Magazine article The Spectator

My Dome Vision

Magazine article The Spectator

My Dome Vision

Article excerpt

NOW is the time for critics of the Dome to put up or shut up. The Prime Minister has called us cynics and sneerers, so it is important that we should present an alternative view of what the 'forces of conservatism' might have created at Greenwich instead. Purists will argue that the 1758 million ought to have been spent on schools and hospitals, or even 'left to fructify in the pockets of the people'. They would also point out that the probable birth of Christ, circa 4 BC, makes something of a mockery of the timing anyhow.

Yet if we are to assume that some kind of vast enterprise had to be undertaken to 'celebrate British achievement' in Greenwich, what alternative exhibition could have been mounted and how would we, the Dome's critics, have filled the huge site and spent this staggering sum of money?

The initial necessity is for a building whose architectural majesty would make Prince Charles proud, and future generations look upon our works and despair that they could not create anything so fine. With St Paul's Cathedral as its template, it would stand for centuries, rather than the mere two decades during which our notorious inverted Teflon wok is slated to serve. Once something classical, beautiful and vast had been erected it could be stuffed with displays and exhibits emphasising the contribution the British have made to global civilisation over the past millennium.

The political correctness which pervades the New Millennium Experience Company has ensured that no reference is made to Britain's glorious military record, which has so often saved Europe from falling under the domination of a single hegemonistic power. Yet this is possibly our greatest service to humanity. The Tyrannicide Zone would thus chronicle the British contributions to ending the ambitions of Philip II, Louis XIV, Napoleon, the Kaiser, Adolf Hitler and Soviet communism. The centrepiece would be the daily reconstruction on the Thames of the key moments of the Battle of Trafalgar, featuring full-scale models of the Victory, Redoubtable, Bucentaure, Temeraire and Santisima Trinidad, all staffed by actors and moving on rails beneath the water.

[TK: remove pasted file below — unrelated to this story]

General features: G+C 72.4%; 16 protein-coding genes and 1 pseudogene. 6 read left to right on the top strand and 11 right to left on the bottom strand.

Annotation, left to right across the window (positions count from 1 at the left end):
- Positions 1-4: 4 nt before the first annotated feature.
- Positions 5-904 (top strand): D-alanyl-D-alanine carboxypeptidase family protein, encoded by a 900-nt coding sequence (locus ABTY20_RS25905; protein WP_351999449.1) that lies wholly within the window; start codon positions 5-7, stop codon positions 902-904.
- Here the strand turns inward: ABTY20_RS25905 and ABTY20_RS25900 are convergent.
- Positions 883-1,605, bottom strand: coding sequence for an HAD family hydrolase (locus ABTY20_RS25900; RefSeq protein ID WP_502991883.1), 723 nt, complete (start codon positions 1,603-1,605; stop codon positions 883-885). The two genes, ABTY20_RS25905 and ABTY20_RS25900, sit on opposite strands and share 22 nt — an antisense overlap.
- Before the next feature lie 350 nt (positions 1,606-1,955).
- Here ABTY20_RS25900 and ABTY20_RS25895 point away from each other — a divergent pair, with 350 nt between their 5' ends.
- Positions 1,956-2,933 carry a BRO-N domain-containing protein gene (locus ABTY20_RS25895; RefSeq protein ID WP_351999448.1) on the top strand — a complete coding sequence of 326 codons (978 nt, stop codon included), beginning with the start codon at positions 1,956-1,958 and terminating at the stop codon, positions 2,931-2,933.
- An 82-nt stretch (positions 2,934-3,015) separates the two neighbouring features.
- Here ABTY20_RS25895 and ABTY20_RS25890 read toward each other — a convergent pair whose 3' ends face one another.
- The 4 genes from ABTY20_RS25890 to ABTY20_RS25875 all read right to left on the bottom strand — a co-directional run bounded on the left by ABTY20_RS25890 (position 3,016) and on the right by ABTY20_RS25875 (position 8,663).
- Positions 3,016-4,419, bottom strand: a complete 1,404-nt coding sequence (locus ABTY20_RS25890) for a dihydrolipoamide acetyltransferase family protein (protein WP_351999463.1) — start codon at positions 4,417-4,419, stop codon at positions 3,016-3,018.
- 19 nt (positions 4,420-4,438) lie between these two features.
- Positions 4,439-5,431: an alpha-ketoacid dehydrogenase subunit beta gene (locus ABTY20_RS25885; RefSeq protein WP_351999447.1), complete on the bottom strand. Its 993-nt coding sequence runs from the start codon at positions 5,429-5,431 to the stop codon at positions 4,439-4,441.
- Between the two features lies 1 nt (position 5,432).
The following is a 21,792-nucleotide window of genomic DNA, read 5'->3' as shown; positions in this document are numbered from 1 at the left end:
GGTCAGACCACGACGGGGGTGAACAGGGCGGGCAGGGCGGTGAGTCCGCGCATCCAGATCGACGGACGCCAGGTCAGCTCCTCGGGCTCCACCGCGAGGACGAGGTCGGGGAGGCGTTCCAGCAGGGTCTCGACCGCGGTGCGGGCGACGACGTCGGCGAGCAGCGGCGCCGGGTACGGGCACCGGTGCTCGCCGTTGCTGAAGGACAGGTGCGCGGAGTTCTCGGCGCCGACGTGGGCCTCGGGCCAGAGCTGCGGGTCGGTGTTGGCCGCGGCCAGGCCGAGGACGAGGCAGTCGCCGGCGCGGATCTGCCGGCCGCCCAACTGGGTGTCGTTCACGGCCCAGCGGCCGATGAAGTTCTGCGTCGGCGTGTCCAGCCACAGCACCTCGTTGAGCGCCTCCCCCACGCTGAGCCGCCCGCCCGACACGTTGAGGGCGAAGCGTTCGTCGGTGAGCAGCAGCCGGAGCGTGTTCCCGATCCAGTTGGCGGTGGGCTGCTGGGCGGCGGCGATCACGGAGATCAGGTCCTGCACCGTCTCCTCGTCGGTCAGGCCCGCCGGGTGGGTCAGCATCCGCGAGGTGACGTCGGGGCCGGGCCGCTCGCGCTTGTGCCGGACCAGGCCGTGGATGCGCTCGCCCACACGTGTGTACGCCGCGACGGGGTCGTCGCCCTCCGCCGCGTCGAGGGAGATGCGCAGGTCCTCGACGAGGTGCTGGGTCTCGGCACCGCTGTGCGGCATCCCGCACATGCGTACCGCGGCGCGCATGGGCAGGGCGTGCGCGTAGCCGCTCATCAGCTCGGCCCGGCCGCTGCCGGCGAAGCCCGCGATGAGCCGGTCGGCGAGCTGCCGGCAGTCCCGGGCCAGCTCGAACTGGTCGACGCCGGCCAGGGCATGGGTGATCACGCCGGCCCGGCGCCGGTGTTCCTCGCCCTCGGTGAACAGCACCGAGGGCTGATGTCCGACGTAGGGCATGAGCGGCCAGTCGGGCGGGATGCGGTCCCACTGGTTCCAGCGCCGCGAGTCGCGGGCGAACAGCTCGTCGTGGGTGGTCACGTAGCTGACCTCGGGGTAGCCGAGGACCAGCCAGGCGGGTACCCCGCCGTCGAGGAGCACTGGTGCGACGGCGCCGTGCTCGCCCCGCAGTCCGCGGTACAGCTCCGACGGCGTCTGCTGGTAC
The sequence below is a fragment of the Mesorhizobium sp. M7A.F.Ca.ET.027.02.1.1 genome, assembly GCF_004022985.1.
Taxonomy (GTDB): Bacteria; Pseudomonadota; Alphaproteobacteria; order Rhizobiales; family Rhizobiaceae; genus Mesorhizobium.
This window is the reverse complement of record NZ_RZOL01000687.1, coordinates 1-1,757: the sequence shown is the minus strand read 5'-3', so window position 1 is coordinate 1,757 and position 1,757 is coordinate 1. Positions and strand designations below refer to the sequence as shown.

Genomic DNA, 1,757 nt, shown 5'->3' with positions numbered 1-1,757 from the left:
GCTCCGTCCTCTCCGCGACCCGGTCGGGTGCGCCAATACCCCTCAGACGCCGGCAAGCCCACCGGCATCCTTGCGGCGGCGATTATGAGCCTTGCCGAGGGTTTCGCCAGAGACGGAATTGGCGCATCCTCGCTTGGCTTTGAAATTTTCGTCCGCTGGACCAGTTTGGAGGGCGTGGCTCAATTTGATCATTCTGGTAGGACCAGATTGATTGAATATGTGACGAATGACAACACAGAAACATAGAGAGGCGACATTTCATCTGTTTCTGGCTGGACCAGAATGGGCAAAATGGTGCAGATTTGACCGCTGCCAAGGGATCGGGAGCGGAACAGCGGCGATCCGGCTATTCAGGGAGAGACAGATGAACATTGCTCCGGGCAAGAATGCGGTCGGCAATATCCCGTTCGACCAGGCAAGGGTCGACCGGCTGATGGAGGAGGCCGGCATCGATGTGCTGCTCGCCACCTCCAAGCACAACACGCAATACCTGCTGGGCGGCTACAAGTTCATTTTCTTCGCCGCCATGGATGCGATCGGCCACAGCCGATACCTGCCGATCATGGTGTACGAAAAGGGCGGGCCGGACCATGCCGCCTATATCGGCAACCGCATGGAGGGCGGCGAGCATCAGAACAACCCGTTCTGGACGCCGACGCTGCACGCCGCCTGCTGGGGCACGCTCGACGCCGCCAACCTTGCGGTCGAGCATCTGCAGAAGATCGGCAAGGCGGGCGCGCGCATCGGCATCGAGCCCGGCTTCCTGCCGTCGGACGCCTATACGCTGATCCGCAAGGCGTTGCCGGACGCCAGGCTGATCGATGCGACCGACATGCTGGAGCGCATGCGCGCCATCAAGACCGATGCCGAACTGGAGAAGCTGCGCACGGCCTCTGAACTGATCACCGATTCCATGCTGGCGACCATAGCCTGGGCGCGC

Taking inspiration from the Imperial War Museum's 'Blitz Experience', the National Army Museum's superbly lifelike exhibits, and countless Seated Knot battle reconstructions, it would be perfectly possible to stage a convincing, even thrilling battle, which would also remind us of the historic role of the Royal Navy .

The English Language Zone would glorify the amazing triumph of our tongue over Spanish, French, German and Chinese. A series of huge globes would illustrate how, through its adaptability and vast vocabulary, our language has come to be in such a commanding position, the world's lingua franca. For those wondering how the argot of a few small, windswept isles off the north-west littoral of Continental Europe should have become the language of the Internet, computers, air-traffic control and international business, there will also be the Empire and Commonwealth Zone.

This will be dedicated to explaining, pretty unapologetically, the effect on the world of the explosion of the imperialist British abroad, between the landing of John Cabot on the coast of Newfoundland in June 1497 to Chris Patten leaving Hong Kong exactly half a millennium later. The excellent British Empire and Commonwealth Museum in Bristol has shown how this can be done without offending the sensibilities of those whose ancestors constituted rather than carried 'the White Man's Burden'. …

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